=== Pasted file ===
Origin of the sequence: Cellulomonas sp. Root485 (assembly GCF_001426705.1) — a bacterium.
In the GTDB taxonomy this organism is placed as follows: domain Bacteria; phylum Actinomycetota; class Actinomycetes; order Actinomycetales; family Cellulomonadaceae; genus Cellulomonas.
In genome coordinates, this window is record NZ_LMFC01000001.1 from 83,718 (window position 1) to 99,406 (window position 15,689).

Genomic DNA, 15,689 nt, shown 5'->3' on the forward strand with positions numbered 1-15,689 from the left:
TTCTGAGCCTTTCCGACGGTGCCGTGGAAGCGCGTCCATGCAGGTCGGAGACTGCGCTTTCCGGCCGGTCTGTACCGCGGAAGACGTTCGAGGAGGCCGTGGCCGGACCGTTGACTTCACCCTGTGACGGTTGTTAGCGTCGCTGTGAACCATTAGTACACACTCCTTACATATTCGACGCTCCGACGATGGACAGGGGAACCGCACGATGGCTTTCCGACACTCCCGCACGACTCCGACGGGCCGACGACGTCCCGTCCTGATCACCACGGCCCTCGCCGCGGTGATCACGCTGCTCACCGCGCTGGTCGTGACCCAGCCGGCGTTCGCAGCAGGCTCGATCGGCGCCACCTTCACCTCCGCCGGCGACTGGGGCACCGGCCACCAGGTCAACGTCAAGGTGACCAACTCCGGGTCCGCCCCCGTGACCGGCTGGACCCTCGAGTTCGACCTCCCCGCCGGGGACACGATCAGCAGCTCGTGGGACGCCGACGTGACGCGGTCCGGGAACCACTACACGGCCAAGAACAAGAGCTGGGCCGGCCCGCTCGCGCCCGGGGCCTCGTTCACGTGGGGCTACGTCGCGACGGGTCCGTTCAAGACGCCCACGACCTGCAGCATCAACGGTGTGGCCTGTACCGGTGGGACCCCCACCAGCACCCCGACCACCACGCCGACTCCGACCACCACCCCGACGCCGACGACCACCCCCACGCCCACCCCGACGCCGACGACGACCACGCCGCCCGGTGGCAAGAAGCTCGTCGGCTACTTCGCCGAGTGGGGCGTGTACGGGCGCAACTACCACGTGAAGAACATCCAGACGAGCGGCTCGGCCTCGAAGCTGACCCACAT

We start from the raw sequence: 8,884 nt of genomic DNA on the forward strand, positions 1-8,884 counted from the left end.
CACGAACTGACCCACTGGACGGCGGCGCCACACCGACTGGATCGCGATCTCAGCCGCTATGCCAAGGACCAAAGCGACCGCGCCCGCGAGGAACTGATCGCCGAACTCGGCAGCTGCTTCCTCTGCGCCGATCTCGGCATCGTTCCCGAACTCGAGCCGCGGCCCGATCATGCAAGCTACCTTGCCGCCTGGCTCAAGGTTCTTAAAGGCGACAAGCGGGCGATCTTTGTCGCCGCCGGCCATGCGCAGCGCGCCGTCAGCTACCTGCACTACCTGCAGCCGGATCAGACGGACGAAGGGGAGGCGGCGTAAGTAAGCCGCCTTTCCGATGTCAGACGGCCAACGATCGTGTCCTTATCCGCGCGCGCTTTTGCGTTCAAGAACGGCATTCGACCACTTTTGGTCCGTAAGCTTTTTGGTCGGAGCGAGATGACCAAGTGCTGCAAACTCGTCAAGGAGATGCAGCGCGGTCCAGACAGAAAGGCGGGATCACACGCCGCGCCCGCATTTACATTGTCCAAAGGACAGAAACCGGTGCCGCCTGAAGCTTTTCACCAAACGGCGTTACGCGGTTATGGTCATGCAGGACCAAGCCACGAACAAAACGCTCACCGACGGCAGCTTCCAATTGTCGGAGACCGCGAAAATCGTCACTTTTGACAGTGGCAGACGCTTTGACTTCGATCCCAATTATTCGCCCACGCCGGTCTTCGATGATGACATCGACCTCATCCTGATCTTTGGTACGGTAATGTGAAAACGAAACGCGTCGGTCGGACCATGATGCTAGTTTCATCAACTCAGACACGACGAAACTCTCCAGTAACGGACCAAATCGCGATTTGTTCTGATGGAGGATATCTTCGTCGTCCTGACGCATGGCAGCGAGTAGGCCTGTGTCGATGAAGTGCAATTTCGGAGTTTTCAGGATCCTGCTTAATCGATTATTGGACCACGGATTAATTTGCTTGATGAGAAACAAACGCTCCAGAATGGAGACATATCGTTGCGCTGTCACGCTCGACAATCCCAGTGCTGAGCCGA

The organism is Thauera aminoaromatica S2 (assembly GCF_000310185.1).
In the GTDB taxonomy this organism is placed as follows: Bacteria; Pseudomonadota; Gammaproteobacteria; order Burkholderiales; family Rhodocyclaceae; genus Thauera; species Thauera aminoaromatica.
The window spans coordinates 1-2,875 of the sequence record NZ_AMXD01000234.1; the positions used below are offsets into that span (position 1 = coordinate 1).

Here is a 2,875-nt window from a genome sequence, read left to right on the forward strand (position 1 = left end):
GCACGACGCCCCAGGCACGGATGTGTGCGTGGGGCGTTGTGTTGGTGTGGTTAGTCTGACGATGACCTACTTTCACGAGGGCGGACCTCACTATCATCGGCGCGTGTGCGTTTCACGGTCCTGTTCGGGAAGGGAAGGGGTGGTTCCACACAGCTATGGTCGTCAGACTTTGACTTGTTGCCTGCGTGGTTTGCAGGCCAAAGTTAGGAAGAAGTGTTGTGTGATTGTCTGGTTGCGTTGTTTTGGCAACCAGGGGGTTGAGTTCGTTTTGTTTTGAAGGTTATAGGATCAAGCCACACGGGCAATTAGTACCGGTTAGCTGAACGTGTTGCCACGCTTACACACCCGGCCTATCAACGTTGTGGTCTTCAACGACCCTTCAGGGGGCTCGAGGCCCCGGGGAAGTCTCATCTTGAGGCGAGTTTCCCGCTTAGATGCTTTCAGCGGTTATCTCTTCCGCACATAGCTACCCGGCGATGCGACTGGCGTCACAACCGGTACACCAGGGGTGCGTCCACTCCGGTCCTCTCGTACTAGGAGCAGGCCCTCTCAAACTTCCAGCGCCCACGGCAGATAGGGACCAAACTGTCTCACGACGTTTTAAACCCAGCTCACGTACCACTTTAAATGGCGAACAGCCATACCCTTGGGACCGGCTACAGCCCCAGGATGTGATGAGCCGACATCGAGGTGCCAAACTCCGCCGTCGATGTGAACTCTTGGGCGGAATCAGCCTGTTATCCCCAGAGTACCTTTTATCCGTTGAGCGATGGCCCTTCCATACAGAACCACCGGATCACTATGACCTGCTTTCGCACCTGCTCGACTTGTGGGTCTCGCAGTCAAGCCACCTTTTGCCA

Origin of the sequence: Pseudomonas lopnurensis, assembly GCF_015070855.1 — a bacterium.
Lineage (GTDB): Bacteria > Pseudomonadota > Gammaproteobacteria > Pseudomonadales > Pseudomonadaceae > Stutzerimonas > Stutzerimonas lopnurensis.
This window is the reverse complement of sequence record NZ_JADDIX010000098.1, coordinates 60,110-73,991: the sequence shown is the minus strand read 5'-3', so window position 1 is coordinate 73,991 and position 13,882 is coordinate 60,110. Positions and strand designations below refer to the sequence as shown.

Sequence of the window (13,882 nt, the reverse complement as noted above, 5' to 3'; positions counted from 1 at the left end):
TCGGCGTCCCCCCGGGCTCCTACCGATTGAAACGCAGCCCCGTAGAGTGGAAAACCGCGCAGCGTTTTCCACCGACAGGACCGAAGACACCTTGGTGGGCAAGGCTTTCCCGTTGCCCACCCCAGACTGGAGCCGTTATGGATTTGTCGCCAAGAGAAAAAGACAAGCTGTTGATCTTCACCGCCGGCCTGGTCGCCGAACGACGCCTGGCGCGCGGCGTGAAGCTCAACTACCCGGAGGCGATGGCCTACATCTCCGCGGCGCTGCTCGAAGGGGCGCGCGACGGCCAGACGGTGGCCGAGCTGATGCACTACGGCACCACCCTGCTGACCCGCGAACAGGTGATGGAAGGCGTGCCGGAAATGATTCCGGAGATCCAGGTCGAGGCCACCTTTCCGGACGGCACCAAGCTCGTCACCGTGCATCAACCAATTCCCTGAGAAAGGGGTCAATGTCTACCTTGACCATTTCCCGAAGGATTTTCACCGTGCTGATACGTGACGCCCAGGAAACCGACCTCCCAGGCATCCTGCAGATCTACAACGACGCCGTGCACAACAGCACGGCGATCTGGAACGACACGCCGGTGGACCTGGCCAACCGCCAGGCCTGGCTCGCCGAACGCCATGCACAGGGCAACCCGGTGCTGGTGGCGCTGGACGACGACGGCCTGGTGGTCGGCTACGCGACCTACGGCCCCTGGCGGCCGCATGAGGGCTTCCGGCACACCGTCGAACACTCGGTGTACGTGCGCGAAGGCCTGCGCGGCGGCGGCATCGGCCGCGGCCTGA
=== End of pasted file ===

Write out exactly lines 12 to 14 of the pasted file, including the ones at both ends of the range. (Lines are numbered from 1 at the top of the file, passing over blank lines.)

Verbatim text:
GCACGACGCCCCAGGCACGGATGTGTGCGTGGGGCGTTGTGTTGGTGTGGTTAGTCTGACGATGACCTACTTTCACGAGGGCGGACCTCACTATCATCGGCGCGTGTGCGTTTCACGGTCCTGTTCGGGAAGGGAAGGGGTGGTTCCACACAGCTATGGTCGTCAGACTTTGACTTGTTGCCTGCGTGGTTTGCAGGCCAAAGTTAGGAAGAAGTGTTGTGTGATTGTCTGGTTGCGTTGTTTTGGCAACCAGGGGGTTGAGTTCGTTTTGTTTTGAAGGTTATAGGATCAAGCCACACGGGCAATTAGTACCGGTTAGCTGAACGTGTTGCCACGCTTACACACCCGGCCTATCAACGTTGTGGTCTTCAACGACCCTTCAGGGGGCTCGAGGCCCCGGGGAAGTCTCATCTTGAGGCGAGTTTCCCGCTTAGATGCTTTCAGCGGTTATCTCTTCCGCACATAGCTACCCGGCGATGCGACTGGCGTCACAACCGGTACACCAGGGGTGCGTCCACTCCGGTCCTCTCGTACTAGGAGCAGGCCCTCTCAAACTTCCAGCGCCCACGGCAGATAGGGACCAAACTGTCTCACGACGTTTTAAACCCAGCTCACGTACCACTTTAAATGGCGAACAGCCATACCCTTGGGACCGGCTACAGCCCCAGGATGTGATGAGCCGACATCGAGGTGCCAAACTCCGCCGTCGATGTGAACTCTTGGGCGGAATCAGCCTGTTATCCCCAGAGTACCTTTTATCCGTTGAGCGATGGCCCTTCCATACAGAACCACCGGATCACTATGACCTGCTTTCGCACCTGCTCGACTTGTGGGTCTCGCAGTCAAGCCACCTTTTGCCA

Origin of the sequence: Pseudomonas lopnurensis, assembly GCF_015070855.1 — a bacterium.
Lineage (GTDB): Bacteria > Pseudomonadota > Gammaproteobacteria > Pseudomonadales > Pseudomonadaceae > Stutzerimonas > Stutzerimonas lopnurensis.